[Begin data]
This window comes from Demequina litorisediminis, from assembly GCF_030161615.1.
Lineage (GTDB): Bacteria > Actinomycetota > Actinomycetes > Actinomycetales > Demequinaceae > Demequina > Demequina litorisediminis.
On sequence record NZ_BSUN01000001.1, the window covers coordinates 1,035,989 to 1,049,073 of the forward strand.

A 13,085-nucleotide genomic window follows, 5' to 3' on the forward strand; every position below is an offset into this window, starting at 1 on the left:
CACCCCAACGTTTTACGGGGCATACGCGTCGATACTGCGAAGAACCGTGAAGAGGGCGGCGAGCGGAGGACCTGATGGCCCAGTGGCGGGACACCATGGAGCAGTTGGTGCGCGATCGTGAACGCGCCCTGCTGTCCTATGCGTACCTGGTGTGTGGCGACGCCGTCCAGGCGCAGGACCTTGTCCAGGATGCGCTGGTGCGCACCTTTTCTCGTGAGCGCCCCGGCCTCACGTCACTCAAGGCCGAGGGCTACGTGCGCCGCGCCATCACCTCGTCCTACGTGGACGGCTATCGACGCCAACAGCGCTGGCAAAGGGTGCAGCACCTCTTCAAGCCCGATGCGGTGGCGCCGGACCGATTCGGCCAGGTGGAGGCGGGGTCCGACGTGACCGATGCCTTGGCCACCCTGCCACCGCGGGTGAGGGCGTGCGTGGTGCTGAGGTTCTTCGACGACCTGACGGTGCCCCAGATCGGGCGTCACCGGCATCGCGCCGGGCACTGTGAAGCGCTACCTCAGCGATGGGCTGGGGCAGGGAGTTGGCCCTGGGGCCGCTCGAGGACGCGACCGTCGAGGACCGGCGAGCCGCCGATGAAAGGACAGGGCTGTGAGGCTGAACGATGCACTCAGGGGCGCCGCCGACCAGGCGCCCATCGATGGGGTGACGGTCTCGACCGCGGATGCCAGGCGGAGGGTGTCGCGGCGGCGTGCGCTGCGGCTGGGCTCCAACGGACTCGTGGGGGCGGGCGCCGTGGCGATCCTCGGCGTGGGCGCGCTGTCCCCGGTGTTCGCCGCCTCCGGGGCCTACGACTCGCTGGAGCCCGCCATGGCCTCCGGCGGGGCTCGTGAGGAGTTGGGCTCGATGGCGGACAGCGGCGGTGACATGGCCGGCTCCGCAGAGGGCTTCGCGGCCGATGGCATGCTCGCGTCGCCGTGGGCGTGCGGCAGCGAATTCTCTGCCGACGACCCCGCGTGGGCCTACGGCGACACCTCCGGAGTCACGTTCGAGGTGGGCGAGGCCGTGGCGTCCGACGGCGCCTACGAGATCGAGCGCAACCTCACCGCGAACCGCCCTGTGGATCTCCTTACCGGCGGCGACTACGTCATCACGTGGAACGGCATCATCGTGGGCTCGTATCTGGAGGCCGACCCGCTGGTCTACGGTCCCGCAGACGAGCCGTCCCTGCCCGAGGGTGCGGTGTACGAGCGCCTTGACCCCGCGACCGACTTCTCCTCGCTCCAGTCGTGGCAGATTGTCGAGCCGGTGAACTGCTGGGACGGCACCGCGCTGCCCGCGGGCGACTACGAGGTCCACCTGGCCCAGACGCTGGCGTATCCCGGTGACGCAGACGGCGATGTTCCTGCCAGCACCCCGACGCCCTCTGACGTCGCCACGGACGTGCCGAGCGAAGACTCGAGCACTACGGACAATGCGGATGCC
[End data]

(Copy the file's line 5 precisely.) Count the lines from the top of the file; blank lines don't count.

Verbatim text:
CACCCCAACGTTTTACGGGGCATACGCGTCGATACTGCGAAGAACCGTGAAGAGGGCGGCGAGCGGAGGACCTGATGGCCCAGTGGCGGGACACCATGGAGCAGTTGGTGCGCGATCGTGAACGCGCCCTGCTGTCCTATGCGTACCTGGTGTGTGGCGACGCCGTCCAGGCGCAGGACCTTGTCCAGGATGCGCTGGTGCGCACCTTTTCTCGTGAGCGCCCCGGCCTCACGTCACTCAAGGCCGAGGGCTACGTGCGCCGCGCCATCACCTCGTCCTACGTGGACGGCTATCGACGCCAACAGCGCTGGCAAAGGGTGCAGCACCTCTTCAAGCCCGATGCGGTGGCGCCGGACCGATTCGGCCAGGTGGAGGCGGGGTCCGACGTGACCGATGCCTTGGCCACCCTGCCACCGCGGGTGAGGGCGTGCGTGGTGCTGAGGTTCTTCGACGACCTGACGGTGCCCCAGATCGGGCGTCACCGGCATCGCGCCGGGCACTGTGAAGCGCTACCTCAGCGATGGGCTGGGGCAGGGAGTTGGCCCTGGGGCCGCTCGAGGACGCGACCGTCGAGGACCGGCGAGCCGCCGATGAAAGGACAGGGCTGTGAGGCTGAACGATGCACTCAGGGGCGCCGCCGACCAGGCGCCCATCGATGGGGTGACGGTCTCGACCGCGGATGCCAGGCGGAGGGTGTCGCGGCGGCGTGCGCTGCGGCTGGGCTCCAACGGACTCGTGGGGGCGGGCGCCGTGGCGATCCTCGGCGTGGGCGCGCTGTCCCCGGTGTTCGCCGCCTCCGGGGCCTACGACTCGCTGGAGCCCGCCATGGCCTCCGGCGGGGCTCGTGAGGAGTTGGGCTCGATGGCGGACAGCGGCGGTGACATGGCCGGCTCCGCAGAGGGCTTCGCGGCCGATGGCATGCTCGCGTCGCCGTGGGCGTGCGGCAGCGAATTCTCTGCCGACGACCCCGCGTGGGCCTACGGCGACACCTCCGGAGTCACGTTCGAGGTGGGCGAGGCCGTGGCGTCCGACGGCGCCTACGAGATCGAGCGCAACCTCACCGCGAACCGCCCTGTGGATCTCCTTACCGGCGGCGACTACGTCATCACGTGGAACGGCATCATCGTGGGCTCGTATCTGGAGGCCGACCCGCTGGTCTACGGTCCCGCAGACGAGCCGTCCCTGCCCGAGGGTGCGGTGTACGAGCGCCTTGACCCCGCGACCGACTTCTCCTCGCTCCAGTCGTGGCAGATTGTCGAGCCGGTGAACTGCTGGGACGGCACCGCGCTGCCCGCGGGCGACTACGAGGTCCACCTGGCCCAGACGCTGGCGTATCCCGGTGACGCAGACGGCGATGTTCCTGCCAGCACCCCGACGCCCTCTGACGTCGCCACGGACGTGCCGAGCGAAGACTCGAGCACTACGGACAATGCGGATGCC